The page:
Monday, December 29, 2014

End of Year Lightning Review

With just a couple of days to go its probably time to sit down and do favourite this, favourite that, this year. I've had a bad cold since Christmas day and its proving persistent so I'm not much in the mood for anything too philosophical or creative. I might expand on each of these later...or not as the case may be.


A few highlights:

Appearing in "Bare Fiction" with 3 poems earlier in the year. New magazines are often hard to judge - but this one has come on in leaps and bounds out of seemingly nowhere - with a clear aesthetic, a good (and unusual) mix of fiction, poetry and drama, and some great writers. I was particular pleased that my poem "Impressions between places" found a home.

Online can be hard, but valuable. Ink, Sweat and Tears remains a great site with new content daily. It feels by poets for poets. They published "Scott in the Burnt House" recently. 

I don't really like writing to "commission" as I'm not that good at it - but occasionally get asked, and something unexpected comes along. When Angela Topping was editing 3 pamphlets of poems inspired by the Brontes, Shakespeare, and Austen, though I tried a Shakespeare, it was Austen that I was happiest with, and it subsequently appeared in "Advice on Proposals."

I saw less poetry than usual this year, partly as I was away a lot, but regular nights like "The Other Room" and "Peter Barlow's Cigarette" as well Liverpool's "Storm and Golden Sky" (which I've yet to get to) continued. At PBC, the Saturday afternoon session with Jonty Tiplady was a bit of a highlight, as he read from various language-intense works in progress.  Good to see a healthy mix of different poets on the "next generation" list, it felt a lot more wide ranging than the one from ten years ago, highlighting the plurality of contemporary poetry scenes, and especially good to see Melissa Lee Houghton included.

In terms of books, magazines and collections I didn't read that much but had a lot of time for Bobby Parker's "Blue Movie" which somehow managed to fix this least-fixable of poets between the pages of a "conventional" first collection.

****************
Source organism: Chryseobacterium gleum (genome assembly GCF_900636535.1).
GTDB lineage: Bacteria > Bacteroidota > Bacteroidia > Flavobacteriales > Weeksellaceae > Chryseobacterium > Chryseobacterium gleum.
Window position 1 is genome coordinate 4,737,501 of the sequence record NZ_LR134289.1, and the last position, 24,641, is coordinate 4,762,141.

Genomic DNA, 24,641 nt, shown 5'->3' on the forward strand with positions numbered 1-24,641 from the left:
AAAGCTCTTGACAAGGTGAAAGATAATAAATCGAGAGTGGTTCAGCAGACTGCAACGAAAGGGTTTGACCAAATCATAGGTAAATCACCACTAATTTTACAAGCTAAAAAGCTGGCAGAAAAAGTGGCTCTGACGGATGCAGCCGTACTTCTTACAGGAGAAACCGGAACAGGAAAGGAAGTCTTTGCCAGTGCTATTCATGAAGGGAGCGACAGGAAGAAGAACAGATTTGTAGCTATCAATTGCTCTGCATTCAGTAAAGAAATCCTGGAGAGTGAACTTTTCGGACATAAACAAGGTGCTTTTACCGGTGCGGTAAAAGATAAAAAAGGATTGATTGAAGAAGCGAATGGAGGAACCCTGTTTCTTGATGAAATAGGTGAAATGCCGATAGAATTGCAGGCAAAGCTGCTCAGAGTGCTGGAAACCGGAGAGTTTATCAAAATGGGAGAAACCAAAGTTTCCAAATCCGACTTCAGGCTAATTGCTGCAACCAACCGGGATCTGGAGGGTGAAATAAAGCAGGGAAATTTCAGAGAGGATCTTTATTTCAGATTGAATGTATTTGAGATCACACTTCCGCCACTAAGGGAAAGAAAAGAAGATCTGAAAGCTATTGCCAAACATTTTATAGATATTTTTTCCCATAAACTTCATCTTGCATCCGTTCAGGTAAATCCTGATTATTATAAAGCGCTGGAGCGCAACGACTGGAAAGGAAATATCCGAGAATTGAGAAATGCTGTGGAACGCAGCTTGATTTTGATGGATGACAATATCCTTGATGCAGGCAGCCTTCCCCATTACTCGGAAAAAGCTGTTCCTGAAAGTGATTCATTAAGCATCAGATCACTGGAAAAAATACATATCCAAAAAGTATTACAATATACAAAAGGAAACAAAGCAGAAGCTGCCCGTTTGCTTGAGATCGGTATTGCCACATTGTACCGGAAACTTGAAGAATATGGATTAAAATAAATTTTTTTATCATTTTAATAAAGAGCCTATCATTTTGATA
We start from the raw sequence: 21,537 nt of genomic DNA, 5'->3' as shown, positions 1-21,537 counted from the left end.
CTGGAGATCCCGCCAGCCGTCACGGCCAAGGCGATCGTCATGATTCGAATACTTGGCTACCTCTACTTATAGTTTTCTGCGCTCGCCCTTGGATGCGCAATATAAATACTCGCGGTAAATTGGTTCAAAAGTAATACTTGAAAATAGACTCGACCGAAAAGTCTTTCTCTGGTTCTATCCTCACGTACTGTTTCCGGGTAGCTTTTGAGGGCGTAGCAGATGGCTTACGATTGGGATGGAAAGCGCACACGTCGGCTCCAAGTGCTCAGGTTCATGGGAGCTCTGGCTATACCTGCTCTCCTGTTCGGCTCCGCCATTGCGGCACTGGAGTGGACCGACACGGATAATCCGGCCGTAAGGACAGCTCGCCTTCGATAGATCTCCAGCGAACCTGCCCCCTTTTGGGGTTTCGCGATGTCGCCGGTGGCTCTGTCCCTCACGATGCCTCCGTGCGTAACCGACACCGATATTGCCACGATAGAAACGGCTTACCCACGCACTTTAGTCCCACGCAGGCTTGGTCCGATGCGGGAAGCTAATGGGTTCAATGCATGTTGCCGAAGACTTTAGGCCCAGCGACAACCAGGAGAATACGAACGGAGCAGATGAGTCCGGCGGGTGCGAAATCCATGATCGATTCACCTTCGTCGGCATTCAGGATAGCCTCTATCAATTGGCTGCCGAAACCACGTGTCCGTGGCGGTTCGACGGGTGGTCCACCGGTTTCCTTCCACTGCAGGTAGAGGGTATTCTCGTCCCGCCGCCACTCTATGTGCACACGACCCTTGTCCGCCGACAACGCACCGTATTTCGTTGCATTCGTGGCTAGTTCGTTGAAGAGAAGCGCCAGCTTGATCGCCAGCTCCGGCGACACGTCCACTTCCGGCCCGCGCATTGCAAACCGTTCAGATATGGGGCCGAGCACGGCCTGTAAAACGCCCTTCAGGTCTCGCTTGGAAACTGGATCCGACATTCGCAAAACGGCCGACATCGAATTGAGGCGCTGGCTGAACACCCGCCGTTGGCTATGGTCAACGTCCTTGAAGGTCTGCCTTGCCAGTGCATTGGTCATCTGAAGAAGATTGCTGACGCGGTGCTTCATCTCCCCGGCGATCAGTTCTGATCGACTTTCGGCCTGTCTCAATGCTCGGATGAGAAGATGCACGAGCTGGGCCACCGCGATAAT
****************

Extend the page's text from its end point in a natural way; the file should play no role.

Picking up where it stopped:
My personal music highlight was finishing another album "Meet the Relatives" which was all recorded using my newish Korg Monotribe attached to my 30 year old Juno 6.  I was also pleased to have another old track on the 90s edition of the ever excellent "Bedroom Cassette Masters" series.

In terms of other people's music I bought a lot - though mostly secondhand - and listened to a bit less. Of new albums there were a few highlights. Krautrock meets psychedelia on "The Silver Globe" by Jane Weaver, the "Bitches Brew" stylings of "You're Dead" by Flying Lotus", the surprisingly effective mining of early Simple Minds for Manic Street Preachers' best album in years "Futurology", and the surprise breakout hit "LP1" by FKA Twigs; I was surprised how listenable the Sun O}}} Scott Walker collaboration was as well.  Other albums that were more widely acclaimed all had their moments - St. Vincent, Royal Blood, Caribou, Sleaford Mods - as well as some good debuts from Young British Artists and September Girls, but I wasn't really paying as much attention as usually.  I enjoyed Sounds from the Other City where YBAs, Bernard and Edith and Pins were amongst the acts playing; also Pixies at Castlefield Bowl and Sleaford Mods at Club Academy. A strange highlight was the Thurston Moore trio at Cafe Oto back in March. Realised how much I sometimes prefer the avant garde and the improvisional over other more conventional musics.